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Meningioma Symptoms and Brain Cancer Overview

written by: AlyssaAst • edited by: DaniellaNicole • updated: 8/16/2010

Meningioma is the most common type of brain cancer. Meningioma symptoms can be difficult to recognize because the cancer can grow in multiple areas. Learn the brain cancer facts about meningioma.

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    Brain Cancer Facts

    The brain cancer facts about meningioma include that it's the most common type of benign tumor to be diagnosed with. Only about five percent of the Meningioma tumors are diagnosed as malignant or aggressive. Although this type of tumor can occur in anyone, women are more likely to have this type of tumor than men are. This cancer is found in middle-aged and older people more than in younger people. Meningiomas appear on the meningeal surfaces (brain coverings) of the brain. These tumors typically attach to the outer layer of the meninges (dura). The meningioma symptoms of the tumors vary with the tumor location.

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    Symptoms

    Meningioma can affect multiple areas of the brain. One of the areas is the frontal lobe (olfactory groove). Tumors in this area are reported to cause headaches and possible personality changes. Seizures can be a symptom of a tumor in this location as well.

    The tumors can appear on the planum sphenoidate and the tuberculum sella. With this type of tumor, patients have reported progressive vision loss. Headaches and double vision can occur. The pituitary gland may begin to function improperly if there are tumors in this area.

    Meningioma can affect the surface of the frontal, temporal, parietal, or occipital lobes. Many symptoms can be produced from this condition. Patients often experience headaches, weakness, and fatigue. Vision loss, double vision, and seizures can occur with these tumors as well. Patients can begin having difficulty walking, become confused, and experience personality changes.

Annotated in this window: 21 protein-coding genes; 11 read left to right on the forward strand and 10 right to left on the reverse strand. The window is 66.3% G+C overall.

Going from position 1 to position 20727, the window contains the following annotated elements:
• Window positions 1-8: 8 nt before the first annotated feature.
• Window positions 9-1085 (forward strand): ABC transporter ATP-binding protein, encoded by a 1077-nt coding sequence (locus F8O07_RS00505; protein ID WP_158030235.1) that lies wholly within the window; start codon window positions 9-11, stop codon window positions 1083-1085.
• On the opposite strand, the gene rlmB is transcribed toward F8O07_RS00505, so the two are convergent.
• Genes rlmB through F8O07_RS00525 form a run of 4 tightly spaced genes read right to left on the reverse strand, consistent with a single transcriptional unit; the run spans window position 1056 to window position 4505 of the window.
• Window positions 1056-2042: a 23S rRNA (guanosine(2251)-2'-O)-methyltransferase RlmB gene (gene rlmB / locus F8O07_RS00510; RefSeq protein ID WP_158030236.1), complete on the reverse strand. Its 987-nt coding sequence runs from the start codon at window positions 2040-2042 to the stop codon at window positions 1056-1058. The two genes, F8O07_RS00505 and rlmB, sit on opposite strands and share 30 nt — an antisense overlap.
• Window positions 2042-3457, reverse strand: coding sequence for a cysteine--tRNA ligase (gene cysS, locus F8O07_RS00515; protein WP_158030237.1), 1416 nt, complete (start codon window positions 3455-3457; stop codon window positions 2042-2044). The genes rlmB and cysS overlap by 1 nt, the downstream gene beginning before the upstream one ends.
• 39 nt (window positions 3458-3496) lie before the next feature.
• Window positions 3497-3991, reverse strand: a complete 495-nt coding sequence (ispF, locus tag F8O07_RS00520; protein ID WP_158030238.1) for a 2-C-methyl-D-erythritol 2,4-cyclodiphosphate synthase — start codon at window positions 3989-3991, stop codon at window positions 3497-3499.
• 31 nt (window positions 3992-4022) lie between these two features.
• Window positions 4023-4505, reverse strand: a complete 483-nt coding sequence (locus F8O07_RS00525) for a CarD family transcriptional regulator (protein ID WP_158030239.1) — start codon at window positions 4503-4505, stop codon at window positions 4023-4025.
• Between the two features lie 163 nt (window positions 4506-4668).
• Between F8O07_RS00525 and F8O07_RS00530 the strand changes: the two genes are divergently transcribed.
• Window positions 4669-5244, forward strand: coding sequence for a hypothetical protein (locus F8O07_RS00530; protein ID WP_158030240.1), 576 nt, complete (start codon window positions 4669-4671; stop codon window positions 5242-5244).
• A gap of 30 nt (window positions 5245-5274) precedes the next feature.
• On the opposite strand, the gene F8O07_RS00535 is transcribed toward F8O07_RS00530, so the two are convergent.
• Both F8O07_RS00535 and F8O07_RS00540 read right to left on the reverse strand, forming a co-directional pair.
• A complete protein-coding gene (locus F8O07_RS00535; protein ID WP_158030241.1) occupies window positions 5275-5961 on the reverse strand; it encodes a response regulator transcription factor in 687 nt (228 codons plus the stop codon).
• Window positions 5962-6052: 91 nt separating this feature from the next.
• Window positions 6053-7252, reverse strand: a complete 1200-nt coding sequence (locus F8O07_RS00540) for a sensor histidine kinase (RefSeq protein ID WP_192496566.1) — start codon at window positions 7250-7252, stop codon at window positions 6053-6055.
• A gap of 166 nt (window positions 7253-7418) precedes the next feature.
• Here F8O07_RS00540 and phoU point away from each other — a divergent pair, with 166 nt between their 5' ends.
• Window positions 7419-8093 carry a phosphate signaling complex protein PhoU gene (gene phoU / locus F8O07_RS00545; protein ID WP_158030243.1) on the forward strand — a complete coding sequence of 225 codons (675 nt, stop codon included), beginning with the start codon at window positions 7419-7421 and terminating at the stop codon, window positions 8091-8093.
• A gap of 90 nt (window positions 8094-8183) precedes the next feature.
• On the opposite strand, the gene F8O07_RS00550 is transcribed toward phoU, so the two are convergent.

The final location these tumors can affect is in the posterior fossa. This is the spot where the skull base ends and the spinal cord begins. Patients can start to experience loss of coordination and difficulty walking. Hearing loss and double vision can be a result of a tumor. Numbness, headaches, and neck pain are common symptoms of this condition. Often, patients report to have difficulty swallowing and urinary incontinence.

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    Diagnosis and Treatment

    Because meningioma symptoms vary, the only way to properly diagnose the tumors is to perform multiple tests. The tests are likely to include a MRI or CT scan with contrast. Visual field tests may be used to diagnose the condition. Hormone levels are will likely be checked. Treatment for this condition is usually surgical depending on where the tumor is located. The Mayo Clinic has multiple locations across the country that are capable of treating this medical condition. They offer many treatment options that may not be available at other facilities.

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    References:

    “Meningioma" mayoclinic.org 2008

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